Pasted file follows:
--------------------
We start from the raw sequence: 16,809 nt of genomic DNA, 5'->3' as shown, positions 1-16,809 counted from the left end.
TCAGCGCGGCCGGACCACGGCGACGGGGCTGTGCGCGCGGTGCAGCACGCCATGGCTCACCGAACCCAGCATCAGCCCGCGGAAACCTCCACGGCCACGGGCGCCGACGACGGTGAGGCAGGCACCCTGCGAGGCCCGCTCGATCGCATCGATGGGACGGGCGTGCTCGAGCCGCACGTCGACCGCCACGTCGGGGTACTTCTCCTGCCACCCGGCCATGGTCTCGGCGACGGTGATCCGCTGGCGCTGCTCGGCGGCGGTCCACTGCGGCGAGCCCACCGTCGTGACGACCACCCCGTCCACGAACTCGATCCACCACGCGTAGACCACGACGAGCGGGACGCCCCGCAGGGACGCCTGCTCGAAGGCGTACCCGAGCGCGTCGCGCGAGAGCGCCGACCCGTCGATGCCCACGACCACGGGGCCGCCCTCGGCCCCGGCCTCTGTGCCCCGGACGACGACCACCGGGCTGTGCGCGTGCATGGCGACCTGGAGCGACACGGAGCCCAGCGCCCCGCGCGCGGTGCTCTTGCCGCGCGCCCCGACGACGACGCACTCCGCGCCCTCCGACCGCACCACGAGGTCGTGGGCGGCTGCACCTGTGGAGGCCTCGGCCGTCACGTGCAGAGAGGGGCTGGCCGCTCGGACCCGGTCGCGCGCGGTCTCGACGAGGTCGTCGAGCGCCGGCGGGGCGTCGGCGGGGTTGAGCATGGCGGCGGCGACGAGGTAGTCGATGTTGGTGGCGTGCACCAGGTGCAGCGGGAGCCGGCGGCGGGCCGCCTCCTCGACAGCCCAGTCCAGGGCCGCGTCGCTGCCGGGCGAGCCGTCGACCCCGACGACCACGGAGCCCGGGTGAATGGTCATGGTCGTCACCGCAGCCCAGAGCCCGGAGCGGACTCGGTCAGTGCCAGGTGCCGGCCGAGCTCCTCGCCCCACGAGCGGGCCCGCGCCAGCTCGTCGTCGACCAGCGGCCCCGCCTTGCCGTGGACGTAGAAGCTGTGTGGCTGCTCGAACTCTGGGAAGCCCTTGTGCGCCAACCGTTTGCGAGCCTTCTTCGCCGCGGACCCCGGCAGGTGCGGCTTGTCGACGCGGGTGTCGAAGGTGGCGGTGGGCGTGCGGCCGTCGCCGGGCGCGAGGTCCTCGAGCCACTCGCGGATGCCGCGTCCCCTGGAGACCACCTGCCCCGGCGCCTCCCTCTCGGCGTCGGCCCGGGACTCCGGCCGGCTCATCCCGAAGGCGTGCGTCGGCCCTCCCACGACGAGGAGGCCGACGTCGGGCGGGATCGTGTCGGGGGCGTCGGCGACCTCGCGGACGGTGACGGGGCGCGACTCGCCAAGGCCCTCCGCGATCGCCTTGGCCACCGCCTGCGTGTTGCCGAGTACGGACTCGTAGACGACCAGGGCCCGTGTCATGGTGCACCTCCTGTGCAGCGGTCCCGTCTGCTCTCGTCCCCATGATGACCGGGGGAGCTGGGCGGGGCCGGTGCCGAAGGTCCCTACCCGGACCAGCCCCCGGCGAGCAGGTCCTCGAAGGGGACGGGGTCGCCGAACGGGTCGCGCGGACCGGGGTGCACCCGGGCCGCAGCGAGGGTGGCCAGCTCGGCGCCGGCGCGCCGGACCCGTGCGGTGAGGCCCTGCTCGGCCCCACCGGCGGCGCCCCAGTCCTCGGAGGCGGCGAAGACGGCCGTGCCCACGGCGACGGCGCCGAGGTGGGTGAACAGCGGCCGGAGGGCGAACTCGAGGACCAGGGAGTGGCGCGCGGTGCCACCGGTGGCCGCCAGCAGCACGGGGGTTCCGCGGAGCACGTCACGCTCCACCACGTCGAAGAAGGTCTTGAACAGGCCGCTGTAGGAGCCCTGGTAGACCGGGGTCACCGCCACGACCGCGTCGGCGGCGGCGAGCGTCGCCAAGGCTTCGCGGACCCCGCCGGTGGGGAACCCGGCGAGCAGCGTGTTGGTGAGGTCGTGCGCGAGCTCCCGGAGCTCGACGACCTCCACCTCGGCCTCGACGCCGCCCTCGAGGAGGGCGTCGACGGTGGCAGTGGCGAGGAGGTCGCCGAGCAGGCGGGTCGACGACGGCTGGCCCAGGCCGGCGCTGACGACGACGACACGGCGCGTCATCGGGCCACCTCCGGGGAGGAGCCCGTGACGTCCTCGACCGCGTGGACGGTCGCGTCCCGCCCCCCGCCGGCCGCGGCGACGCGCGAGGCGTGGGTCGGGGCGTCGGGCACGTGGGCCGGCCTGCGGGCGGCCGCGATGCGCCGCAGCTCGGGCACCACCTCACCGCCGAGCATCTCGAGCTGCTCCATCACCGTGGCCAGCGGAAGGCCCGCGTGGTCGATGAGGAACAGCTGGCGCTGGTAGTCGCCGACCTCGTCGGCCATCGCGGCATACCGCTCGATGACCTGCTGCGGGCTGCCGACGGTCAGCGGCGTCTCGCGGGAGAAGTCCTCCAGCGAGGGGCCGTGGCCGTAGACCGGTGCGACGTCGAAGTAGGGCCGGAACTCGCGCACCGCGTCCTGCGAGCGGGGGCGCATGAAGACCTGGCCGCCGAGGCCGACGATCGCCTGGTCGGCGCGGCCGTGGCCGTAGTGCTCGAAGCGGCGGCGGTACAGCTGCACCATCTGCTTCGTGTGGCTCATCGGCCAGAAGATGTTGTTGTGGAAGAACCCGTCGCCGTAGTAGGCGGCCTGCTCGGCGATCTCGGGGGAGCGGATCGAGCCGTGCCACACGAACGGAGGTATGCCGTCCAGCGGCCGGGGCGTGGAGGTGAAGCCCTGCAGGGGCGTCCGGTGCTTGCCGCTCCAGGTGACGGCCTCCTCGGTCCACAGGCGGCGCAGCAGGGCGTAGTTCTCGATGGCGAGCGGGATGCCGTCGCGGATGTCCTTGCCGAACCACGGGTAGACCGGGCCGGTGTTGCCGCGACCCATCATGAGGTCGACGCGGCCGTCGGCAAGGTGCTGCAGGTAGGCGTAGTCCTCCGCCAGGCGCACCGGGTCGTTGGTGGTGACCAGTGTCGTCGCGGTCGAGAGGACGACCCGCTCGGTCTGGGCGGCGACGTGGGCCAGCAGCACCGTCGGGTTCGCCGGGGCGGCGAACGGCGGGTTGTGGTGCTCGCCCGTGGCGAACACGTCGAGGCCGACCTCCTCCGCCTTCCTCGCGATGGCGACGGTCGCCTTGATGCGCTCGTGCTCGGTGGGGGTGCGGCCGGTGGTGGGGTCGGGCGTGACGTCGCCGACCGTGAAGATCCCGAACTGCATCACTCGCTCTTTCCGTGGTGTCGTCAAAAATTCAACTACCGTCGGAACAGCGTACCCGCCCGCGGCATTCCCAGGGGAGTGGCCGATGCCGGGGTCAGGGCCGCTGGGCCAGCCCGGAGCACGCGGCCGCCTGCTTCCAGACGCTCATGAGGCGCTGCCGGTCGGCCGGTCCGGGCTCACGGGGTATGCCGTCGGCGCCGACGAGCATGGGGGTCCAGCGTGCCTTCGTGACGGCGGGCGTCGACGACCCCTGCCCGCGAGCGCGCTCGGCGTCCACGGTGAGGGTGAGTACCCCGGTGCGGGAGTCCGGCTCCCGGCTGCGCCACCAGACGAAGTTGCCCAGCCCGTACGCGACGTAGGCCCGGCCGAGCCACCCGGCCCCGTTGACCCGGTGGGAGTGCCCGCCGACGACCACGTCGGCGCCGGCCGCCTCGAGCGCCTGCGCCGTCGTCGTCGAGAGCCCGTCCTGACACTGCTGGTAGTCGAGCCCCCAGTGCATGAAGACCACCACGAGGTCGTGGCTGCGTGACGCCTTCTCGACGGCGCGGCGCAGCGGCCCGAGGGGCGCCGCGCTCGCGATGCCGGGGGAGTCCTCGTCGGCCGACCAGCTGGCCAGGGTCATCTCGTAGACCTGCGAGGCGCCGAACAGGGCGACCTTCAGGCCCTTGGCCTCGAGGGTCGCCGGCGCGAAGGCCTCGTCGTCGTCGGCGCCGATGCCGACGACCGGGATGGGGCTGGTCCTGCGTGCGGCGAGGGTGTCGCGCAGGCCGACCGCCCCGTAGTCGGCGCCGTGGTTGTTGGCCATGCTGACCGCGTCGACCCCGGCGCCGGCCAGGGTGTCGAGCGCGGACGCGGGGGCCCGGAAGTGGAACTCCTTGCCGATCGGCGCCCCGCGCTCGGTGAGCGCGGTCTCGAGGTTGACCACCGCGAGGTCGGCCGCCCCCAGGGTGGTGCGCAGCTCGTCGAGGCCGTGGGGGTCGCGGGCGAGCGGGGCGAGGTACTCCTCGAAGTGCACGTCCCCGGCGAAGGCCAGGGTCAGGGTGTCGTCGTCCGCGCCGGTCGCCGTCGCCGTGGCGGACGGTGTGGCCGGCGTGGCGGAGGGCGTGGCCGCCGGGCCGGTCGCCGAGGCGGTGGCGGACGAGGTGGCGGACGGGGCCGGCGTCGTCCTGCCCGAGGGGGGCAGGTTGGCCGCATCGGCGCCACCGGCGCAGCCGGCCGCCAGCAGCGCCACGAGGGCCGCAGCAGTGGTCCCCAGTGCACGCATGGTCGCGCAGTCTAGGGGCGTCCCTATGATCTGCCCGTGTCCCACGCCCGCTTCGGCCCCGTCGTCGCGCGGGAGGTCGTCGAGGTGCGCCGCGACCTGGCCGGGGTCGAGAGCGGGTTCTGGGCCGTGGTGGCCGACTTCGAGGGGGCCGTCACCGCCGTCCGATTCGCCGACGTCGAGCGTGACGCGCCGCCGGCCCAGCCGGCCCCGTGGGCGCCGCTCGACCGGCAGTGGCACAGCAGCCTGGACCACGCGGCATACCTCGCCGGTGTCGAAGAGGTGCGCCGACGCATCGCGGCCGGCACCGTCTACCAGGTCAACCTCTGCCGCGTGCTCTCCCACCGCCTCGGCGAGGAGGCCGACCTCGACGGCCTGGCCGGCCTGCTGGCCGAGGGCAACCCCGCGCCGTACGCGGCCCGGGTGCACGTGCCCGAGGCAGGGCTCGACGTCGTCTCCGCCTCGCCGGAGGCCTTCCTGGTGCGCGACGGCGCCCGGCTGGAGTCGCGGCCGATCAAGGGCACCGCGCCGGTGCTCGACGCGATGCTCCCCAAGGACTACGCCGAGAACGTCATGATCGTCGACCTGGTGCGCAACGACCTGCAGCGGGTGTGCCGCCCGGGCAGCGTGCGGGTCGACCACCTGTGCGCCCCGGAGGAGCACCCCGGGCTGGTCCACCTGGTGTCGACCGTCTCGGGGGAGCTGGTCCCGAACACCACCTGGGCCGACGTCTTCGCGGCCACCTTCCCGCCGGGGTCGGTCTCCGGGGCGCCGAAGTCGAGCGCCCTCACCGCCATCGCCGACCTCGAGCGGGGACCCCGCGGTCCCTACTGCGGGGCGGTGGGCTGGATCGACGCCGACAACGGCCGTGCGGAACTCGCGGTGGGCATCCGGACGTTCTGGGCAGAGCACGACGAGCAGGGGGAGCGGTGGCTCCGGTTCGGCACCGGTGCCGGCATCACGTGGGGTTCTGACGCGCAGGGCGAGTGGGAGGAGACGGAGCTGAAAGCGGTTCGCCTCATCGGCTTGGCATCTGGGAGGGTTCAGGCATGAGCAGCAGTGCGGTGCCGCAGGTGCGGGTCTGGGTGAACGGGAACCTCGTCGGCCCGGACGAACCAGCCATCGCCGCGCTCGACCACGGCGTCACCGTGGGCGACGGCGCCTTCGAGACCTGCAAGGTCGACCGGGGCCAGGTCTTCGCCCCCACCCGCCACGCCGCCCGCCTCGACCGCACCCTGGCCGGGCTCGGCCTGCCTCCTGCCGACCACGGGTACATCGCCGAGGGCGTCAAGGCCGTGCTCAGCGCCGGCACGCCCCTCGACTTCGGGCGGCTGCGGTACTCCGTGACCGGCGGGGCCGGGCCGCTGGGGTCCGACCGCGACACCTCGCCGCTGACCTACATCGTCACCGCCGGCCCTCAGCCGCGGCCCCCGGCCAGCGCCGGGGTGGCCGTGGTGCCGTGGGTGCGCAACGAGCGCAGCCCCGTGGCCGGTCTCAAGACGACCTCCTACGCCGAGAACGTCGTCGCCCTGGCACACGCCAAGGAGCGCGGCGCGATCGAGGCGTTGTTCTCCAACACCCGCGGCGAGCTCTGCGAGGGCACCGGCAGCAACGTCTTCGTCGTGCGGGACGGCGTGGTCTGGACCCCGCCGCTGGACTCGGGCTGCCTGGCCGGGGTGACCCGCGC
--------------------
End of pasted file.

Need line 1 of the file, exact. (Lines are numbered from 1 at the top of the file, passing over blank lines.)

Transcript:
We start from the raw sequence: 16,809 nt of genomic DNA, 5'->3' as shown, positions 1-16,809 counted from the left end.